Hosted by: The Bookwyrm's Hoard
Dates: January 1 - December 31, 2017


Rules / Guidelines (quoted from the announcement page):

Only (1) and (2) are mandatory.
  1. To count for the challenge, books have to be published before 2016 AND be on your TBR list or pile. In other words, you don’t have to own it. If it’s been on your list to read, and it’s older than 2016, it counts. Library books, books you picked up at a yard sale, books you borrowed from a friend, ebooks, print books, audiobooks — any book counts as long as it fits those two criteria.
  2. Create a goals or sign-up post on your blog or wherever you post your reviews. If you can, please include a link to this post! Then link your sign-up post where you see the “Add your link” button below. (Please link the actual goals/sign-up post, not your home page.) You can set your own goal, and you can list the books you want to read, or leave it up to your mood at the time — as long as they’re on your TBR list. You can sign up through December 1, 2017; after that, the sign-up link will be closed.
  3. Review the books you read, and post the links on the review linky. Actually, you can do the challenge without writing reviews, but the review links are your entries for the year-end giveaway (a $10 gift certificate.) Reviews don’t have to be long, just a few sentences is fine. You can post them on Goodreads or LibraryThing if you don’t have a blog.
  4. On or after the end of the year, post a wrap-up post to let us know how you did! I’ll create a link-up post for the wrap-up posts, too. Again, this one isn’t absolutely necessary, but I hope you’ll do it anyway, just for the fun of looking back and seeing your accomplishment!

My goal is to read at least a dozen books off my various TBR lists and stacks.

● See my original post about the challenge HERE.
● See the challenge announcement/sign-up page HERE.
● See the review link-up page HERE.


MY READING LIST (books I've read, with links to reviews):
1. The Ballad of Peckham Rye. Muriel Spark (pub. 1960)
2. Murder on the Orient Express (Hercule Poirot #10). Agatha Christie (pub. 1934)
3.
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See my TBR list at GoodReads HERE.


(Just a few of the) Fiction Books I'd Like to Read in 2017
  • Afternoon Men. Anthony Powell
  • All Passion Spent. Vita Sackville-West 
  • The Art of Mending. Elizabeth Berg
  • The Berlin Stories. Christopher Isherwood 
  • The Body in the Library (Miss Marple #3). Agatha Christie
  • The Book of the Dead. Douglas Preston & Lincoln Child 
  • The Bostonians. Henry James 
  • Busman's Honeymoon. Dorothy L. Sayers 
  • BUtterfield 8. John O'Hara 
  • The Children's Book. A.S. Byatt 
  • Do Androids Dream of Electric Sheep? Philip K. Dick 
  • Dream When You're Feeling Blue. Elizabeth Berg 
  • The Enchanted April. Elizabeth von Arnim 
  • The Europeans. Henry James 
  • Farewell, My Lovely. Raymond Chandler 
  • The Fencing Master. Arturo Pérez-Reverte 
  • Five Red Herrings (Lord Peter Wimsey #7). Dorothy L. Sayers 
  • Flaubert's Parrot. Julian Barnes 
  • Foundation. Isaac Asimov 
  • The Glass Room. Simon Mawer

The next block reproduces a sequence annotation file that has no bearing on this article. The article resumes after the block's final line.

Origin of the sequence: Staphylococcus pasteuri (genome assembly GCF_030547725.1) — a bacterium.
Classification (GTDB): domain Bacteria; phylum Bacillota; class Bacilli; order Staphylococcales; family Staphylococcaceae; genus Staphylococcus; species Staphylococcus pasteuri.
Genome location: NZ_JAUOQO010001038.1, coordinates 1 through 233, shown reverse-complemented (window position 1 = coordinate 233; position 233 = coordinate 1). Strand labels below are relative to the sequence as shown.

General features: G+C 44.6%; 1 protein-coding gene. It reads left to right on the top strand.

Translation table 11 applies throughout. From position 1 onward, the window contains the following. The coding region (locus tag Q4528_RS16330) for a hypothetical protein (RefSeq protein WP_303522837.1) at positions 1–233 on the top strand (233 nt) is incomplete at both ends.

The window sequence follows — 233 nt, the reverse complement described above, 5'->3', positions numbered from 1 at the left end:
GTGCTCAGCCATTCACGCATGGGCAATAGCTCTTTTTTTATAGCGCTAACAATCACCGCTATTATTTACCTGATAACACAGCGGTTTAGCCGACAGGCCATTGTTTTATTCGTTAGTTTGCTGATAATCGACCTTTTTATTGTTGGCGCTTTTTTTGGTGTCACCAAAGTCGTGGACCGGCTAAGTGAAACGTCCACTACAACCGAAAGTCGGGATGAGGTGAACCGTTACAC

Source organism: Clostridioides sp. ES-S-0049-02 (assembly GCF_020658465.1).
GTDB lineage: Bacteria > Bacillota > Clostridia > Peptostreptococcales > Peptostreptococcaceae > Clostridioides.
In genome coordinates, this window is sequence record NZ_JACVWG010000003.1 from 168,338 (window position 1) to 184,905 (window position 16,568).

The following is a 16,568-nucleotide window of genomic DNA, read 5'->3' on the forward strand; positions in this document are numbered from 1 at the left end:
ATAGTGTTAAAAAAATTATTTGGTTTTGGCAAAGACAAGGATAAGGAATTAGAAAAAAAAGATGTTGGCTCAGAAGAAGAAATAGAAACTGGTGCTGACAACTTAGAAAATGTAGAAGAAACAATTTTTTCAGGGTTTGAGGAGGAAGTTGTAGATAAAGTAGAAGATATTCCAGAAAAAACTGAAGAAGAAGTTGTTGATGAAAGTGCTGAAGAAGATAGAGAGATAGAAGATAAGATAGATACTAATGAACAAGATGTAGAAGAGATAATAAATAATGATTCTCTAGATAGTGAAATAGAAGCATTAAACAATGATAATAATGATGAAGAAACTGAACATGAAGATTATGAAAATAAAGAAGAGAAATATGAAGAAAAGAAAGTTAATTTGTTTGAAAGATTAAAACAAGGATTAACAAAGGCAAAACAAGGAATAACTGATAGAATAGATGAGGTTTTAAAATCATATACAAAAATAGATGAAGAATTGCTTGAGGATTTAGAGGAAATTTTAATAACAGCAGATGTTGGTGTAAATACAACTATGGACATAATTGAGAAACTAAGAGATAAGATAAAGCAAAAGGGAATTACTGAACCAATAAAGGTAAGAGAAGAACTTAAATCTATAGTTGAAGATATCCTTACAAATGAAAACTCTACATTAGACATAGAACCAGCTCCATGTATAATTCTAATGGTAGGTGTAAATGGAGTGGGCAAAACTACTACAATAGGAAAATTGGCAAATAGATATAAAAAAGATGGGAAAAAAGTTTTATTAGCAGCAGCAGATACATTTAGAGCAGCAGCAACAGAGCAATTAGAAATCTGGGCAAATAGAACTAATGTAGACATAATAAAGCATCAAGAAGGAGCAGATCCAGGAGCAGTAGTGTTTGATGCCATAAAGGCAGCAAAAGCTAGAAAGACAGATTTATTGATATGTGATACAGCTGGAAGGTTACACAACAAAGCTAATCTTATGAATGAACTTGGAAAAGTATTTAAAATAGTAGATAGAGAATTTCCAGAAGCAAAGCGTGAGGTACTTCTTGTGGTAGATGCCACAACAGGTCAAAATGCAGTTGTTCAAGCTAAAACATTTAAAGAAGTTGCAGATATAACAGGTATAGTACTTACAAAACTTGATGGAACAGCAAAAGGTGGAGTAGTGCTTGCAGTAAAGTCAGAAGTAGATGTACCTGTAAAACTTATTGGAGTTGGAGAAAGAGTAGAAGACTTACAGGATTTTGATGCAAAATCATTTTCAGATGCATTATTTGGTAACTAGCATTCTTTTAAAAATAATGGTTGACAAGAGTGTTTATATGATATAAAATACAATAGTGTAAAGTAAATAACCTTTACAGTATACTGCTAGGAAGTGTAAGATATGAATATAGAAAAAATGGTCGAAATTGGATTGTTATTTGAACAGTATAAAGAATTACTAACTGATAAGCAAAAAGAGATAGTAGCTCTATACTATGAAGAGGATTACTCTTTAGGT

• Hide and Seek. Ian Rankin 
  • The Hitchhiker's Guide to the Galaxy. Douglas Adams
  • Horseman, Pass By. Larry McMurtry
  • Identity. Milan Kundera 
  • The Inn at the Edge of the World. Alice Thomas Ellis 
  • Invitation to the Waltz. Rosamond Lehmann 
  • Istanbul Passage. Joseph Kanon 
  • Jane Eyre. Charlotte Bronte 
  • July and August. Nancy Clark 
  • Jumping the Queue. Mary Wesley 
  • Los Alamos. Joseph Kanon 
  • Mrs. Malory and a Death in the Family. Hazel Holt
  • Mrs. Malory and a Necessary End. Hazel Holt
  • The Moonstone. Wilkie Collins 
  • Murder At the Vicarage (Miss Marple #1). Agatha Christie 
  • Murder Must Advertise (Lord Peter Wimsey #10). Dorothy L. Sayers 
  • Murder on the Orient Express (Hercule Poirot #10). Agatha Christie 
  • Mystery Mile (Albert Campion #2). Margery Allingham 
  • The Nine Tailors (Lord Peter Wimsey #11). Dorothy L. Sayers 
  • Prater Violet. Christopher Isherwood 
  • Prophecy. S.J. Parris 
  • Providence. Anita Brookner 
  • A Red Herring Without Mustard (Flavia de Luce #3). Alan Bradley
  • Relic. Douglas Preston & Lincoln Child 
  • The Road to Lichfield. Penelope Lively 
  • The Secret Keeper. Kate Morton 
  • Silver on the Tree. Susan Cooper 
  • Time and Again. Clifford D. Simak 
  • Travels With My Aunt. Graham Greene 
  • Two Serious Ladies. Jane Bowles 
  • The Spoils of Poynton. Henry James 
  • Unnatural Death. Dorothy L. Sayers 
  • Wide Sargasso Sea. Jean Rhys 
  • A Wreath of Roses. Elizabeth Taylor 


Nonfiction Books I'd Like to Read in 2017
  • Alone of All Her Sex: The Myth and the Cult of the Virgin Mary. Marina Warner 
  • Anthony Powell: A Life. Michael Barber 
  • God Is Not Great: How Religion Poisons Everything. Christopher Hitchens
  • Goodbye To All That. Robert Graves 
  • Enemies of Promise. Cyril Connolly 
  • Here At the New Yorker. Brendan Gill 
  • In Cold Blood. Truman Capote 
  • Just Kids. Patti Smith
  • The Pattern In the Carpet: A Personal History with Jigsaws. Margaret Drabble 
  • River Out of Eden: A Darwinian View of Life. Richard Dawkins 
  • A Writer's House in Wales. Jan Morris 
  • The Year of Magical Thinking. Joan Didion 
  • The Years with Ross. James Thurber